Tennessee is a state with a very rich history of legendary proportions. Some myths are tall tales and some are about real people. A few are so epic that you’d think that the stories must be false. Check out a few of these myths and legends of Tennessee:
Jasper Newton “Jack” Daniel
The king of whiskey led a life full of intrigue. Even something as simple as his birth year led to questions and myths. He claimed to have been born in 1850 and started his distillery at 16, the youngest man to do so. However, his mother reportedly died in 1847. It’s hard to have a child when you’ve been dead for 3 years! Some historians say he was born in 1846 and founded the distillery in 1875. Ironically, he died was from a blood infection. Jack kicked his safe when he couldn’t remember the combination and contracting a wound. An infected toe killed legendary Jack Daniel.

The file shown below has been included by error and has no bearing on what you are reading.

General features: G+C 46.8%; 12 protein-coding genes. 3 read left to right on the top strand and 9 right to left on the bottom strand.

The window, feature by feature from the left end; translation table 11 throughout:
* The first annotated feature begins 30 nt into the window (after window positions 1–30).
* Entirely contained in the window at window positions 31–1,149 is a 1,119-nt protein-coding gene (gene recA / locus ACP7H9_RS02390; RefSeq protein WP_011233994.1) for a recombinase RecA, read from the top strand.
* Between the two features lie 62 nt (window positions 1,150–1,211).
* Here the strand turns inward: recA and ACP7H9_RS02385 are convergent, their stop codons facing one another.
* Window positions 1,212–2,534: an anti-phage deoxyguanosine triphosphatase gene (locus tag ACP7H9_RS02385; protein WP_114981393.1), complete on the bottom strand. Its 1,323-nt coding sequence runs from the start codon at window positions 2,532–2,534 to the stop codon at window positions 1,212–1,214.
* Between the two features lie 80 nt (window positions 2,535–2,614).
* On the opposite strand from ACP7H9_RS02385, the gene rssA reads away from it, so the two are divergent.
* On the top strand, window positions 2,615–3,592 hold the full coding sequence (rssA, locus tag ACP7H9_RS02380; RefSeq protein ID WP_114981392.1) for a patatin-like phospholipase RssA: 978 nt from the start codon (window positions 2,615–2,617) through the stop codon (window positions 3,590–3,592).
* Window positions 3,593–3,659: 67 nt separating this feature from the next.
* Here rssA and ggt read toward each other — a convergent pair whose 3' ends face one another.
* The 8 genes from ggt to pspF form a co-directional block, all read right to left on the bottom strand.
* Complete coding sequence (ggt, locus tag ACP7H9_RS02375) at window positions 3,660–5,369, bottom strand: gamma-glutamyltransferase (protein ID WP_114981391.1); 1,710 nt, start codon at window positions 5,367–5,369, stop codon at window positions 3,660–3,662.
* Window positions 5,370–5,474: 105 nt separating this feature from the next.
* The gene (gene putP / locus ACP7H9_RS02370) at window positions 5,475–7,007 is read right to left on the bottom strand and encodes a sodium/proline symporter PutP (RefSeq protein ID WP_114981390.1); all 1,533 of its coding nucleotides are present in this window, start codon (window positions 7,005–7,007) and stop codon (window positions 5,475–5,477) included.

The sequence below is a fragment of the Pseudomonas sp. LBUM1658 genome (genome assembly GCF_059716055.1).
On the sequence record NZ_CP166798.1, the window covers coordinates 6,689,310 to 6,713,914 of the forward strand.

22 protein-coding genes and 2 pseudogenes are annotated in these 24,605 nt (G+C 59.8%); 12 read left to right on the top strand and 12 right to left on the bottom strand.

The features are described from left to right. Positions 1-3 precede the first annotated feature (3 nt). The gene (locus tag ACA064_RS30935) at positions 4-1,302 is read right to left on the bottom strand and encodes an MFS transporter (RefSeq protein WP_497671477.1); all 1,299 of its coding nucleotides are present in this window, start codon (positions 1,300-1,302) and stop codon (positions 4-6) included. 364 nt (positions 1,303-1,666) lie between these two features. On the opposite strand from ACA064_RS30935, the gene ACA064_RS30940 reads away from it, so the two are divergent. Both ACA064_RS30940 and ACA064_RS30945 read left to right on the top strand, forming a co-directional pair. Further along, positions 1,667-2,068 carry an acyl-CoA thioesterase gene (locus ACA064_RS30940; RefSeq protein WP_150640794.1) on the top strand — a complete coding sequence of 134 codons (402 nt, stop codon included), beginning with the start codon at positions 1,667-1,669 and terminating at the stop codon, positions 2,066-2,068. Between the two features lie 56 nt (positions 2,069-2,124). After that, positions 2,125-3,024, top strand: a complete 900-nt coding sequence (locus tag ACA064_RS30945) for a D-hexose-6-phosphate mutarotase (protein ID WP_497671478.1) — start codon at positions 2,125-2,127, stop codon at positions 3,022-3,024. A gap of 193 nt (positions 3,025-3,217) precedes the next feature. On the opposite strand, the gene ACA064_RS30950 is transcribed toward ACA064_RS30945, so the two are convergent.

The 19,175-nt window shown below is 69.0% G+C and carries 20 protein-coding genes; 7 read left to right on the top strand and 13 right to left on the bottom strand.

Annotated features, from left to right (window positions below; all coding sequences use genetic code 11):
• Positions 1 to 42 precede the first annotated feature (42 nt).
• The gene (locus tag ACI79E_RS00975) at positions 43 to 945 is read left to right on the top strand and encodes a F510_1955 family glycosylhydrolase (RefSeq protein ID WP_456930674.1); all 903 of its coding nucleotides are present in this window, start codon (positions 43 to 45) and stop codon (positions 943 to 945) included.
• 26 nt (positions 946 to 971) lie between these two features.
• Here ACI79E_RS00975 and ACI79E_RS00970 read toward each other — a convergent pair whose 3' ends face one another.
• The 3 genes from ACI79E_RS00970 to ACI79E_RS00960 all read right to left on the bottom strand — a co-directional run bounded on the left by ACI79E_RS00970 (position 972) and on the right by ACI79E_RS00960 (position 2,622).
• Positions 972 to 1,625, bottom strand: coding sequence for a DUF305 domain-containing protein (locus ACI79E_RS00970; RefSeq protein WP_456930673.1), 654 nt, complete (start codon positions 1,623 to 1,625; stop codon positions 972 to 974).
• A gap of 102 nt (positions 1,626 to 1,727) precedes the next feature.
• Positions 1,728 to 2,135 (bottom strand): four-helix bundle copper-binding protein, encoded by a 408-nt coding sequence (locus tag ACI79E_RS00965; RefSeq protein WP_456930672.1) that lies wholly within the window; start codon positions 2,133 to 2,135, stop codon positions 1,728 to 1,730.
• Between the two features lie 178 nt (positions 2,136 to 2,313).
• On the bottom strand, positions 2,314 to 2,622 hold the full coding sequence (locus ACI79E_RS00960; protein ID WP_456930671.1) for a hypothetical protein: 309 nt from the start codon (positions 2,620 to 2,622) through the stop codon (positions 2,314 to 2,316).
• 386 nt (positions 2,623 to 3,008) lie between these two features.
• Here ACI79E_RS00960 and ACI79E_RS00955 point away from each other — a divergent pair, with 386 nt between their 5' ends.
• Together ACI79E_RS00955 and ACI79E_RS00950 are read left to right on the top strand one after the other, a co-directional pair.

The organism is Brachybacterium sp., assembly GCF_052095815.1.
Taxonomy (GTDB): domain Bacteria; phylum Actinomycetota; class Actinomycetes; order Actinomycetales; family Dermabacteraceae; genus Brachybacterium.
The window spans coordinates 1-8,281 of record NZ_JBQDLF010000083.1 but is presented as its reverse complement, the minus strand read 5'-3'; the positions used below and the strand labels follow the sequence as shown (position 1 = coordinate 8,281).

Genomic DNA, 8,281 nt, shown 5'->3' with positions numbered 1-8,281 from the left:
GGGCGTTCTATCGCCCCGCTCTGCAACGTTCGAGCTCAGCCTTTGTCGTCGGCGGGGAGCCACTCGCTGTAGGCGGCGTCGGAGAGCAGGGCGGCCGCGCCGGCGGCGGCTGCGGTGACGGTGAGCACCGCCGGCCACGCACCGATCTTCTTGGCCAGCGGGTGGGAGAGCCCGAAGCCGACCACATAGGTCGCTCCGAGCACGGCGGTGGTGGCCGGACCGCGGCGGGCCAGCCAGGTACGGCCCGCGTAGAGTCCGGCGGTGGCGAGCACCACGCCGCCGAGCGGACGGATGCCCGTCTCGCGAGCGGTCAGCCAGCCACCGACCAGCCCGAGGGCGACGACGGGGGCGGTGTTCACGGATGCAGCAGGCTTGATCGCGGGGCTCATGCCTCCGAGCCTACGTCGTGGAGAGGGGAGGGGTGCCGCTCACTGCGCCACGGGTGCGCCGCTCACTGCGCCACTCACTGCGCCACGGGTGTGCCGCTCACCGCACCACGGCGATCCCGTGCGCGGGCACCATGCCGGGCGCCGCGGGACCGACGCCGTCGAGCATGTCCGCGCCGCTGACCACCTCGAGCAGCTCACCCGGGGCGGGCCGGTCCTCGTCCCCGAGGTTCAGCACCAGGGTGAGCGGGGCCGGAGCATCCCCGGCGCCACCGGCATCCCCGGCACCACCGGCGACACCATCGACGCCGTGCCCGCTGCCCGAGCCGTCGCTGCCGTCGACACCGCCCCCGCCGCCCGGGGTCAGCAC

The Bell Witch
This poltergeist spirit first drove Farmer John Bell to his death and tormented his family by kicking, scratching, and dragging them from their beds. Now, she haunts the same area and the cave on the property, taking sick pleasure in tormenting those who come in order to investigate the stories.
Bloody Meat Rain
In 1841, there was a rain of blood and meat in Lebanon, Tennessee! Slaves were working in the fields when they noticed that instead of a normal rain, blood and meat chunks poured from the sky! Scientist’s now believe a decaying animal may have been swept up in a tornado-type heavy wind. The blood and meat rained down from inside an electrical cloud.
The Grand Ole Gal
Elizabeth Eppinger Trantham, German immigrant to Maury Country, reportedly lived to be anywhere from 132 to 154 years old when she died. One thing is certain – Betsy passed away on January 10th, 1834. She supposedly she bore her 12th child at 65 years old! Betsey’s grave is unmarked. She is believed to be buried in the Goshen United Methodist Church Cemetery in Santa Fe, Tennessee.
There are few stars that shined as bright as Elvis Presley! A Memphis, Tennessee import, he is known as the King of Rock and Roll. There is a monument to his legacy at Graceland. Through a tumultuous life of music, drugs, weight gain, and an eventual overdose death, the King of Rock lives on in the Memphis psyche.
There’s a rich history in Tennessee. Come explore the richness that the state has to offer!